Food In Canada


New agrifood immigration pilot aims to help processors address labour shortage

Some Canadian food processors will be able to maintain foreign workers with more ease thanks to a new federally-funded pilot program that will allow foreign workers the opportunity to apply to become residents after one year of full-time employment.

The Agri-Food Immigration Pilot Project was announced today by Ahmed Hussen, minister for immigration, refugees and citizenship at Maple Leaf Foods in Mississauga, Ont.

According to the Canadian Agricultural Human Resources Council (CAHRC), there is currently a labour gap of 59,000 jobs and this is expected to grow to 114,000 in the next years.

The program will only apply to greenhouse, mushroom, livestock and meat processing and does not apply to the seasonal agriculture worker program. These sectors have been identified as the hardest hit by the labour shortage, and also rely heavily on the Temporary Foreign Worker Program to fill the gap.  However, it doesn’t address the issue of maintaining employees long-term and these sectors are chronically short-staffed.

Under the current Temporary Foreign Worker Program, foreign workers are given two-year work visas, after which they must return to their country of origin. These workers can apply to the program again, return to Canada, at which time they can then apply to become Canadian residents. By reducing the time needed to apply for residency, the new pilot “gives our membership the opportunity to secure a workforce,” Marie-France McKinnon, vice-president of public affairs and communications, Canadian Meat Council, said.

A maximum of 2,750 principal applicants will be accepted for processing each year under the pilot. With family members, Immigration, Refugees and Citizenship Canada (IRCC) said the pilot could welcome approximately 16,500 new permanent residents to Canada over the course of the pilot’s three-year duration.

The pilot program is the result of more than five years of consultation between government, industry, and labour unions.

“This is extremely welcomed by the industry,” said MacKinnon. “Today we celebrate what happens when we work together and collaborate.”

From right to left: Ian Henry, Maple Leaf Foods / Claudia Colocho, Maple Leaf Foods worker from Manitoba, UFCW Canada / Ronald Agor, Conestoga Meats, Industrial Butcher / the Honourable Ahmed Hussen, Minister of Immigration, Refugees and Citizenship Canada / Marie-France McKinnon, Canadian Meat Council

“Mushroom growers and our workers feel we finally have a seat at the Canadian immigration table,” Ryan Koeslag, executive vice-president for the Canadian Mushroom Growers Association, said Friday in a separate release. “We can finally say agriculture is officially part of Canada’s immigration plan.”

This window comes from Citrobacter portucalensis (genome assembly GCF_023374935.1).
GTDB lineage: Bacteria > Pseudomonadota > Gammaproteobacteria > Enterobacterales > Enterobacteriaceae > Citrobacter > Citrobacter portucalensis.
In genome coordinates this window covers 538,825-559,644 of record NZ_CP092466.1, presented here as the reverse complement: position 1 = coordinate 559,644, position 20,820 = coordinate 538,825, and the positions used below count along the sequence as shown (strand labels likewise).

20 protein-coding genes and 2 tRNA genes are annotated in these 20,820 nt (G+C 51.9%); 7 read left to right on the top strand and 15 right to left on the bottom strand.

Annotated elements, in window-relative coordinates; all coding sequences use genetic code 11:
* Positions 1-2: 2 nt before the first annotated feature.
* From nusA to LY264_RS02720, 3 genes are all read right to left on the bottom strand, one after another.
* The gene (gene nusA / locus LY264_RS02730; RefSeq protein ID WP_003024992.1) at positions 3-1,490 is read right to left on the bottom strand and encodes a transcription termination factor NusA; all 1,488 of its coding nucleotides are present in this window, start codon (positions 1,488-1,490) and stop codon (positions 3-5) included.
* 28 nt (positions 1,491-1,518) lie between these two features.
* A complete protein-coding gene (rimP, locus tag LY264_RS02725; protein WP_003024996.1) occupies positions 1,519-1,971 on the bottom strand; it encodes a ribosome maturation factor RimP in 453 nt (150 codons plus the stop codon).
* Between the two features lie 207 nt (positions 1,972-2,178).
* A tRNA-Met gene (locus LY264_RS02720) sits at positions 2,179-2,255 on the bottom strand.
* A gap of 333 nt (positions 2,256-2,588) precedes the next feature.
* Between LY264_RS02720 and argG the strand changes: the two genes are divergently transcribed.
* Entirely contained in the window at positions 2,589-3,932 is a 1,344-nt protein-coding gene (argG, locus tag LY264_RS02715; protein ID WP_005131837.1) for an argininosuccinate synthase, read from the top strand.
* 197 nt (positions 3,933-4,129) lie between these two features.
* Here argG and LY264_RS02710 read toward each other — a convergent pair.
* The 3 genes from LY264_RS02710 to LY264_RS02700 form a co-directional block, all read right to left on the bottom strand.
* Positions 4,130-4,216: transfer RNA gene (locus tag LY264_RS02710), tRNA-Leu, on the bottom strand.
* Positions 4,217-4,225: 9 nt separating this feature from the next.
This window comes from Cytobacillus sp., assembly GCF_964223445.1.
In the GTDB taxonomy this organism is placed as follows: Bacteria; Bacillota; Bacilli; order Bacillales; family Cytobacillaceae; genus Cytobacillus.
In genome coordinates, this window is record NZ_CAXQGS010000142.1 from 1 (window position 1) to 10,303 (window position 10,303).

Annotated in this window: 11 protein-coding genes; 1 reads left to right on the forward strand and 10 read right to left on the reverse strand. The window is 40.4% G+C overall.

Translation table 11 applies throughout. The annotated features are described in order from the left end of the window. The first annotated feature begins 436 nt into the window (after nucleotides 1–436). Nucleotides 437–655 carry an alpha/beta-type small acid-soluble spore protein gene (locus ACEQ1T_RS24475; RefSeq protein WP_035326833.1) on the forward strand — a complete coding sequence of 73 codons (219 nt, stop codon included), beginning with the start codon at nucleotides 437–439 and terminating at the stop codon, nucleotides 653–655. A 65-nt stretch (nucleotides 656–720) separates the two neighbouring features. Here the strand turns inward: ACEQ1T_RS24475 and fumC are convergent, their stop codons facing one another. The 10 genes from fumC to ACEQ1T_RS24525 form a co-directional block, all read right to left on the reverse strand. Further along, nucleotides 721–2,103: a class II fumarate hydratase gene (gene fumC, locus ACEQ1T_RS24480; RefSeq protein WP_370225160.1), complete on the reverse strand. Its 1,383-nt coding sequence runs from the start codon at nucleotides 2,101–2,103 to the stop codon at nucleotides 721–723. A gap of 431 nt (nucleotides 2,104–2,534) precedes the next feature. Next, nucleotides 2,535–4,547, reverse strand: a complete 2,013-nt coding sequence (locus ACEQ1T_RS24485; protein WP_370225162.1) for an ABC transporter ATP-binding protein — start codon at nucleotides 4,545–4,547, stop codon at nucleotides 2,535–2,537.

The Canadian Poultry and Egg Processors Council (CPEPC) said in a separate release on Friday “with over half of Canada’s poultry and meat processors being unable to find enough workers to fill open positions or experiencing chronic recruitment challenges, CPEPC looks forward to working with the government to ensure the pilot’s implementation in 2020.”

Eligibility requirements

The eligibility requirements for the Agri-Food Immigration Pilot are:

  • 12-months of full-time, non-seasonal Canadian work experience in the Temporary Foreign Worker Program, in an eligible occupation in processing meat products, raising livestock, or growing mushrooms or greenhouse crops;
  • a Canadian Language Benchmark level 4 in English or French;
  • the foreign equivalent of a Canadian high school education or greater;
  • an indeterminate job offer for full-time, non-seasonal work in Canada, outside of Quebec, at or above the prevailing wage.

The federal government says details on how individuals can apply for the pilot will be available in early 2020.

2-year LMIA for employers

Eligible employers in the meat processing sector who use the pilot will be issued a two-year Labour Market Impact Assessment (LMIA).

In order to be eligible, meat processors will be required to outline their plans to support the temporary foreign worker in obtaining permanent residency.

Unionized meat processors will require a letter of support from their union and non-unionized meat processors will have to meet additional requirements to ensure the labour market and migrant workers are protected, IRCC says.

Kristy Nudds

Editor, Food In Canada
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